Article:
An amendment to the Fire Safety Bill, which would have incorporated safety recommendations called for at the end of Phase 1 of the Grenfell Inquiry, was soundly defeated last Monday night in Parliament.
The devastating fire in June 2017 at the tower block in London’s Royal Borough of Kensington and Chelsea of Kensington claimed 72 lives due to unsafe cladding and other safety failures—eventually resulting in the setting up of the Grenfell Inquiry.
First published in October 2019, the recommendations would require building managers and owners to share information about design and wall materials with the Fire and Rescue Service, to make building residents familiar with evacuation and fire safety instructions, and to undertake periodic inspections of individual flat entrance doors and lifts. At the time, Housing Secretary James Brokenshire promised to implement all recommendations “without delay” and “in full.”
Now, as Minister of State for Security at the Home Office, Brokenshire insists that the bill must be voted into law before changes can be made. Because current consultations on fire safety will not conclude until October 12, he argued Labour’s amendments could “not hasten any more than what the government is intending and proposing.” More detail was needed.
These pathetic justifications were immediately seized upon by Labour spokespersons pretending to be shocked by the Tories’ “shameful U-turn” and “broken commitment.”
Shadow Minister for Policing and Fire, Sarah Jones MP, complained, “This is a shameful U-turn from government. They have broken a solemn promise to take action following the Grenfell Inquiry. ... Labour will continue to press the government to do the right thing.”
A fuller statement came in a Guardian article last Wednesday, by former Kensington Labour MP Emma Dent Coad, who saw the tower burn four days after winning her seat. She recounted her “face-to-face meetings” with ministers Sajid Javid, James Brokenshire, Robert Jenrick, Esther McVey and Nick Hurd along with then Prime Minister Theresa May. “They all listened,” she recalled, “heads tilted, furrowed brows. Every one of them committed to support the recommendations emerging from the Grenfell public inquiry.”
Continuing to relate her utter surprise over Tory MP’s votes against the amendment, she continued, “Shame on them all. And shame on Felicity Buchanan, the current MP for Kensington, for voting with them.” Dent Coad cited the words of a friend who contacted her—“We’ve wasted three years”—and finished by claiming, “This government has made fools of us all.”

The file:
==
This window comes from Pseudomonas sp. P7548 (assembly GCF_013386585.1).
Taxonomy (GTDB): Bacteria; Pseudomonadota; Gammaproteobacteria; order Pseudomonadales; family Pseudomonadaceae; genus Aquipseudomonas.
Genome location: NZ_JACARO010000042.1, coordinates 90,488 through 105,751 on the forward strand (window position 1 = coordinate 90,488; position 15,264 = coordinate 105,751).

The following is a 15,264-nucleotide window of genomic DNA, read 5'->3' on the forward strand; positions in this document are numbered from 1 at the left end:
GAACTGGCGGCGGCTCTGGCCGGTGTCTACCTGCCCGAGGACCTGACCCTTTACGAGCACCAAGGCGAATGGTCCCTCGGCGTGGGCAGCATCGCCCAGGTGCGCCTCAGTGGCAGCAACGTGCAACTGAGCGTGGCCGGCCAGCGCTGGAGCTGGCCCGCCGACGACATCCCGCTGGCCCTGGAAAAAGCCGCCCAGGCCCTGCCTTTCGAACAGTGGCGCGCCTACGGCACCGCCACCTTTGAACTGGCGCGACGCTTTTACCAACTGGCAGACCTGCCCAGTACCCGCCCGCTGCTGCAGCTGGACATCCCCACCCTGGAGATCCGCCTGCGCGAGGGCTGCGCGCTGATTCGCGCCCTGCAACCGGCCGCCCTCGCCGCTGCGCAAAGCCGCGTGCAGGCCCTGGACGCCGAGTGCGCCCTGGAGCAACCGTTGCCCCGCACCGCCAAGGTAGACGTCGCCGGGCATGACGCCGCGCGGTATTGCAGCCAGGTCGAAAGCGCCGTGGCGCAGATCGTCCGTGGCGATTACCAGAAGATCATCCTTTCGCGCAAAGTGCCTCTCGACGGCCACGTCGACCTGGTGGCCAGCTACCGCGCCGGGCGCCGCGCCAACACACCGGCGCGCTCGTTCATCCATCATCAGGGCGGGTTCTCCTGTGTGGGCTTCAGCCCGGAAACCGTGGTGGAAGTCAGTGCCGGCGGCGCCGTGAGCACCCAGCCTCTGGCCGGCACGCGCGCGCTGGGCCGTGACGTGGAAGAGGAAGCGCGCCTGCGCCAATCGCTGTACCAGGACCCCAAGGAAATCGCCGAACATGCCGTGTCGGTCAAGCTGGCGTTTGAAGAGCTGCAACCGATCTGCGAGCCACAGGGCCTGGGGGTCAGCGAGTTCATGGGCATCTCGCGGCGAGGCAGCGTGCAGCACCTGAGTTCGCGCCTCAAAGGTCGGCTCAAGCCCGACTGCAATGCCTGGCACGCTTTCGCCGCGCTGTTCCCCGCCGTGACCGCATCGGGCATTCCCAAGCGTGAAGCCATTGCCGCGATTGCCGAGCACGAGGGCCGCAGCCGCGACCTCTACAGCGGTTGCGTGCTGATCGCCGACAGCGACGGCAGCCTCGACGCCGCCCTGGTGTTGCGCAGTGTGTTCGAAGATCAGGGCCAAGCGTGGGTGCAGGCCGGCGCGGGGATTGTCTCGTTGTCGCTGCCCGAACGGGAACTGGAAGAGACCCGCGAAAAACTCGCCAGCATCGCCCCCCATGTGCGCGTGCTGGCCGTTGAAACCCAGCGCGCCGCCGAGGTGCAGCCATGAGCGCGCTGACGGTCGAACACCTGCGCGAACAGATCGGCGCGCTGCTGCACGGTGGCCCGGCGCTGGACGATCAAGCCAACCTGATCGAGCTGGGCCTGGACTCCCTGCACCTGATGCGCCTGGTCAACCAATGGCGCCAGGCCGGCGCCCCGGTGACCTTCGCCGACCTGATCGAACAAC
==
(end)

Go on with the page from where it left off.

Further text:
But who is she fooling? In 2017, five days after Sir Martin Moore-Bick was chosen to head an inquiry that would clearly be limited in scope and was clearly a creature of the Tory government, Dent Coad initially called for his resignation. What in the meantime did she think the Inquiry could accomplish under this skewed mandate?
In a September 15, 2017 statement, the Socialist Equality Party (UK) exposed Moore-Bick’s claims of impartiality and the entire agenda of the Inquiry. “What impartiality! The inquiry was set up by the Conservative government, whose policies of austerity, deregulation and privatisation provided the framework for the Grenfell catastrophe. This same government has determined the inquiry’s remit and appointed Moore-Bick as its chairman. Moreover, the inquiry’s leading personnel are drawn from government departments ...”
None of this stopped the Labour Party—including leader until April this year Jeremy Corbyn—from supporting the whitewash to this day.
The inquiry was paused for five weeks to allow the corporate parties responsible for the Grenfell atrocity to take advantage of various villas in paradise locations during the summer holidays. But on Monday, it was the resumption of what Richard Millett QC, lead counsel to the Inquiry, previously described as the “merry-go-round of buck-passing.”
Managing surveyor Zak Maynard of Rydon, the main contracting firm overseeing the “refurbishment” of Grenfell—that transformed it into a death trap—said in his testimony Monday that he knew his company planned to retain £200,000 in savings rather than passing it along to the Tenant Management Organisation (TMO). The TMO managed the building on behalf of the local authority.